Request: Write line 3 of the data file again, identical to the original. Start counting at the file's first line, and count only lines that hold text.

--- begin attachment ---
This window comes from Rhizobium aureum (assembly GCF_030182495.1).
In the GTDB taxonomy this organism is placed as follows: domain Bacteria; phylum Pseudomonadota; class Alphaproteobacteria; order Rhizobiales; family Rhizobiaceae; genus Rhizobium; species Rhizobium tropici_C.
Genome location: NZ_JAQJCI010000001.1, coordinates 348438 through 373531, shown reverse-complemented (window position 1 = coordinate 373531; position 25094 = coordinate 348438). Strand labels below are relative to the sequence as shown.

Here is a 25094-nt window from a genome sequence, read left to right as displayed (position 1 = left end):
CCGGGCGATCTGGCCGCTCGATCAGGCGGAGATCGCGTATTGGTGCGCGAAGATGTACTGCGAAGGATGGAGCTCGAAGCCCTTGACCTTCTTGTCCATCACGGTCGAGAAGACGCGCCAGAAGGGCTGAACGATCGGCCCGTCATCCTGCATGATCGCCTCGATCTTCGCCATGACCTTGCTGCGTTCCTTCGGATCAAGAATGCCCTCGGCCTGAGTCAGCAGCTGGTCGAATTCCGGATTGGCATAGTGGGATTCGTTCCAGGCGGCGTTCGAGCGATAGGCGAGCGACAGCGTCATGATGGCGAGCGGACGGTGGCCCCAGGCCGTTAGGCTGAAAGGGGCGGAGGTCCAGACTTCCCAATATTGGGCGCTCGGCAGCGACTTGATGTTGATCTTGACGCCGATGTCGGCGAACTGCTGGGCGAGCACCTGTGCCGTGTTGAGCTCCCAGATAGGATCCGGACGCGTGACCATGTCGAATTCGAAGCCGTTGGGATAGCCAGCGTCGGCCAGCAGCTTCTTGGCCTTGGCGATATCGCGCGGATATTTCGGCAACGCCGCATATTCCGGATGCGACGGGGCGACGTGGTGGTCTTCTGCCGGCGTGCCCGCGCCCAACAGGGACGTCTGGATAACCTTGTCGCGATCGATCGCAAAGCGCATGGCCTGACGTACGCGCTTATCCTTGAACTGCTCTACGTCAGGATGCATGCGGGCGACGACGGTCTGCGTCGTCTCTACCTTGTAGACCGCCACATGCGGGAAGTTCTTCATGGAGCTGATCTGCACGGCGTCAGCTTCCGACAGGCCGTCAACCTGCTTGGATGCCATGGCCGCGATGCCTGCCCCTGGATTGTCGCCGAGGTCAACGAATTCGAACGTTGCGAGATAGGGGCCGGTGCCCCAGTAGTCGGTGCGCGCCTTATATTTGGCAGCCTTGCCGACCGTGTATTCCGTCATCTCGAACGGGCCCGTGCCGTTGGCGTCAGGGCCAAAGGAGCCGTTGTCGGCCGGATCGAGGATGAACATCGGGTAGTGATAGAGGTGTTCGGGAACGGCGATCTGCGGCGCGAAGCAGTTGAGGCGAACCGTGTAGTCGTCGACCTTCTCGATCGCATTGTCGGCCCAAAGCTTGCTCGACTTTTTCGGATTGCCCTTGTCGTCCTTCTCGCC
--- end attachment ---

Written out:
Genome location: NZ_JAQJCI010000001.1, coordinates 348438 through 373531, shown reverse-complemented (window position 1 = coordinate 373531; position 25094 = coordinate 348438). Strand labels below are relative to the sequence as shown.